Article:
2.6. Dyeing and Fastness Properties Measurement
The dye baths were prepared from the dye (1.0% weight
of fibre) with a dispersol-levelling agent (1 g·litre–1) and
5% phenol as carrier to a final liquor of 30:1, w/w. The
pH value of the bath was adjusted to 4 - 5 with acetic
acid (10%). The polyester fabrics, previously wetted,
were placed into the liquor at 25˚C - 30˚C. The tempera-
ture was raised to 100˚C at the rate of 2˚C/min, and dye-
ing continued for 60 min. After cooling, the dyed fabrics
were reduction cleared in sodium hydroxide (6 g·litre–1),
soap (1 g·litre–1) and hydrosulphite (2 g·litre–1) at 75˚C
and then washed and dried. The percentage exhaustion
was determined by the usual method [6], washfastness
and lightfastness were determined by the standard pro-
cedure [7]. The results are summarized in Table 4.
3. Results and Discussion
3.1. Synthesis of Dyes and Intermediates
(4a - 4c) were prepared from a mixture of ethyl cyanoace-
tate (1), ethyl acetoacetate (2) and amines (3a - 3c) in etha-
nol under reflux. The p-substituted anilines (5a - 5f) were
diazotized using hydrochloric acid and sodium nitrite at
0˚C - 5˚C and the diazonium salts (6a - 6f) were coupled
with pyridone compounds (4a - 4c) at pH 3 - 4 to give the
1-substituted 3-(p-substituted phenylazo)-6-pyridone dyes
(7 - 9). The dyes were purified by recrystallisation from
acetone and their purity examined by thin-layer chroma-
tography. The structures of the pyridones were confirmed
by mass spectrometry and IR while the structures of the
dyes were confirmed by IR. The physical characteristics of
the dyes are summarized in Table 1.
3.2. Infrared Spectra of the Dyes
As can be seen from the infra-red spectra results in Table
2, all the dyes gave absorption peaks due to azo group,
N=N stretching vibration at 1428 - 1376 cm–1; aromatic
C-H stretching vibration bands appeared in the region of
2953 - 2923 cm–1; aromatic C-H bending vibration bands
appeared in the region of 892 - 721 cm–1; CN stretching
vibration bands appeared in the region of 2260 - 2220
cm–1; C=C stretching vibration band appeared in the re-
gion of 1675 - 1600 cm–1; C=O stretching vibration bands
appeared in the region of 1850 - 1550 cm–1; C-H stretch-
ing vibration bands appeared in the region of 1292 - 757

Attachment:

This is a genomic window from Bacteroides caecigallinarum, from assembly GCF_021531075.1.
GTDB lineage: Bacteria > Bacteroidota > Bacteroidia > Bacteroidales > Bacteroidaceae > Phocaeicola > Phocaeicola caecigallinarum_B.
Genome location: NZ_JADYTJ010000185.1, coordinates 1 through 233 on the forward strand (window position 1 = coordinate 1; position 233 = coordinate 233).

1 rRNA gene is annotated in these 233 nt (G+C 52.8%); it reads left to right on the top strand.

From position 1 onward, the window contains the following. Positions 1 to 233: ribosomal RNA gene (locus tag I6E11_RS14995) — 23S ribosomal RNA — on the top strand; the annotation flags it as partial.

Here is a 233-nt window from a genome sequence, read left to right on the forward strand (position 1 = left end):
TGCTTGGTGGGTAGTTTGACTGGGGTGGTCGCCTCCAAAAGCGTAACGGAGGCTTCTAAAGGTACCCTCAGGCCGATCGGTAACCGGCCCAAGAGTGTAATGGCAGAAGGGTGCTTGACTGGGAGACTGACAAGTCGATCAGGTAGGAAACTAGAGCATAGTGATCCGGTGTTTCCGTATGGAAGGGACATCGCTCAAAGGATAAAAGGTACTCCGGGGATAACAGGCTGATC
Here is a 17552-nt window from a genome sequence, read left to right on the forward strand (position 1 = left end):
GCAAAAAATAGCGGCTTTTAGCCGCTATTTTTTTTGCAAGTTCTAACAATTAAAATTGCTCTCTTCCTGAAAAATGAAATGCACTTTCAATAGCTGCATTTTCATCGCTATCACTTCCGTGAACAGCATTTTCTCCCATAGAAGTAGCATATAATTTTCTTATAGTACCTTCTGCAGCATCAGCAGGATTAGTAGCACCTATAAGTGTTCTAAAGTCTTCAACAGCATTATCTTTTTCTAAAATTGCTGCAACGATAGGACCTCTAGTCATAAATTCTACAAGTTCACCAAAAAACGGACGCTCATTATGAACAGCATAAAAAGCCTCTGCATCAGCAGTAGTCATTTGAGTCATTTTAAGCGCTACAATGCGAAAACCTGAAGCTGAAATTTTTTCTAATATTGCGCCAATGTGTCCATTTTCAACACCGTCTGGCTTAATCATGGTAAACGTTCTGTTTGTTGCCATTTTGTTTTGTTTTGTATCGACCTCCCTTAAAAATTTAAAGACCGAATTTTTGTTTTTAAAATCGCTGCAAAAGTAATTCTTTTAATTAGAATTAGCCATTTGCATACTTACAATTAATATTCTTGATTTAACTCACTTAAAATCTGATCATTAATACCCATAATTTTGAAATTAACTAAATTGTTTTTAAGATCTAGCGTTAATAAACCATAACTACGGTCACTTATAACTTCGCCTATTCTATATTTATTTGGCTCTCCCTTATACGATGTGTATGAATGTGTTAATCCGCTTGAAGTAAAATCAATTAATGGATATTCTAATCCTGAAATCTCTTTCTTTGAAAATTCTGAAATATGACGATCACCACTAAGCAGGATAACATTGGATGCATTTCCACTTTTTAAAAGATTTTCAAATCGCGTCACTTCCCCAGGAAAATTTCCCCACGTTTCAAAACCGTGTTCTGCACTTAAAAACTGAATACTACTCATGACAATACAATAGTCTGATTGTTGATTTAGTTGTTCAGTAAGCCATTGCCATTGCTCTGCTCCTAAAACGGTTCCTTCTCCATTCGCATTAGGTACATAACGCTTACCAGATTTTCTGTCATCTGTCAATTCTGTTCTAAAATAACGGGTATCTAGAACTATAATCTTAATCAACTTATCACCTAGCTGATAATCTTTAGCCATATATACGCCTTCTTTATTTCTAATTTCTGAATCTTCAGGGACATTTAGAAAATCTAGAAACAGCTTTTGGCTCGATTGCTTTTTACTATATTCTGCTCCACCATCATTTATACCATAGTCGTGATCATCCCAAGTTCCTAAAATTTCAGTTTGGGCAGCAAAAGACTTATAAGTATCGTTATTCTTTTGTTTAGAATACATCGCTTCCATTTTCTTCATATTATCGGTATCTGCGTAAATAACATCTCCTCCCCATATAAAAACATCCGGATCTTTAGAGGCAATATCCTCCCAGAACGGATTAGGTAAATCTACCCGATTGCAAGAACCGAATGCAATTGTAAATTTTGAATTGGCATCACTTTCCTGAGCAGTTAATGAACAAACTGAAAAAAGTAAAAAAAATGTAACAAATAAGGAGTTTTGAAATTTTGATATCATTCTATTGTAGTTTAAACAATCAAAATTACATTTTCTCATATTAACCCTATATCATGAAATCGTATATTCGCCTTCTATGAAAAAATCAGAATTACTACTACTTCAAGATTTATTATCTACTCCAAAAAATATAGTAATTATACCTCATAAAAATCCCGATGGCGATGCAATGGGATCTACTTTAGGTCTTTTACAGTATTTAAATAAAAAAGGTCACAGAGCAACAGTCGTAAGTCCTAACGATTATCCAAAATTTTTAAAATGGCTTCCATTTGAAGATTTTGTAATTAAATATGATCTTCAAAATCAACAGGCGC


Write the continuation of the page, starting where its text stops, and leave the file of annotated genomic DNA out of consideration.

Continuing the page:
cm–1, N-H stretching vibration bands appeared in the re-
gion of 3443 - 2953 cm–1; N-H bending vibration bands
appeared in the region of 1631 - 1513 cm–1; O-H stretch-
ing vibration bands appeared in the region of 3520 - 3139
cm–1; OH bending vibration bands appeared in the region
f 1498 - 1457 cm–1; C-Cl stretching vibration appeared in o
Table 1. Physical characteristics of the dyes.
Dye No Molar Mass M. Pt ˚C Wt of Dye (g) % Yield Colour of Crystals
7a 255 200-203 1.12 60.83 Yellow
7b 335 198-201 2.27 74.62 Deep yellow
7d 285 158-161 1.71 62.33 Orange
7e 289 218-221 1.79 64.68 Light yellow
7f 271 207-210 2.01 75.57 Orange
8a 270 199-201 0.79 42.03 Yellow
8b 359 158-160 2.83 90.46 Deep yellow
8c 314 158-160 1.49 74.03 Light yellow
8d 300 143-145 2.34 82.54 Orange
8e 304 172-173 1.86 65.05 Light yellow
8f 286 178-180 0.99 35.88 Orange
9a 284 116-117 0.87 45.54 Yellow
9b 364 159-161 1.96 60.84 Deep yellow
9c 328 195-198 1.68 82.07 Light yellow
9d 314 119-120 2.79 95.71 Orange
9f 300 157-160 1.35 47.76 Orange
9e 318 160-162 1.50 50.75 Light yellow
Copyright © 2012 SciRes. OJAppS
Fun c ti on
Ar om a t ic
Ar om a t ic
C-H CNC=CC=O Aliphatic
vibrati on
vibration BendingStretching Stretching StretchingBendingStretching Stretching Bending Stretching Stretching Stretching Stretching Bending
NO. ---------------
7a1377 29237232220 1663 16312853 75731271543--33781465
7b1377 29238882224 1603 169028531275-1518--1222 34321457
7c1428 29238532231 1670 158228531292344315823210 2359-35201465
7d1399 29248922222 1649 160328531246 31391513---31391460
7e1383 29238252223 1672 16352852825-1534-2358-33901465
8a1376 29247662231 1643 158828531276-1588-2362-34101459
8b1377 29537212231 1645 159028531277----1223-1465
8c13782924852223116171721285312293214 1520 3210---1458
8d1377 29548192220 1628 157628531257-1576----1462
8e1377 29257212231 1635 167628531272-1585-2231--1464
8f1402 29548192221 1631 167528531219 29531631----1498
9a1377 29248782223 1672 162928531277-1576----1462
9b1376 29238242224 1671 162828531281-1522--1223-1465
9c1376 29238242224 1642 163528531281-15223210---1465
9d1377 29238342222 1628 163028531249-1515----1459
9e1378 29238772229 1675 163528531276-1584-2361-34201464
9f1376 29247212223 1654 162428531272 29541624----1462
Table 2. Infra-red spectra for the dyes.
Copyright © 2012 SciRes. OJAppS
Copyright © 2012 SciRes. OJAppS
+ CH
(1) (2)
(3) N
(5) (6)
6 + 40-5oC
(7 - 9)
R (a) = - H
(b) = - CH
(c) = - C
X(a) = - H
(b) = - SO
(c) = - COOH
(d) = - CH
(e) = - Cl
(f) = - OH
0 - 5˚C
Scheme 1. Synthetic route for intermediates and dye s.
the region 2363 - 2231 cm–1; COOH and C-SO3H stretch-
ing vibration bands appeared at the peak of 3210 cm–1 and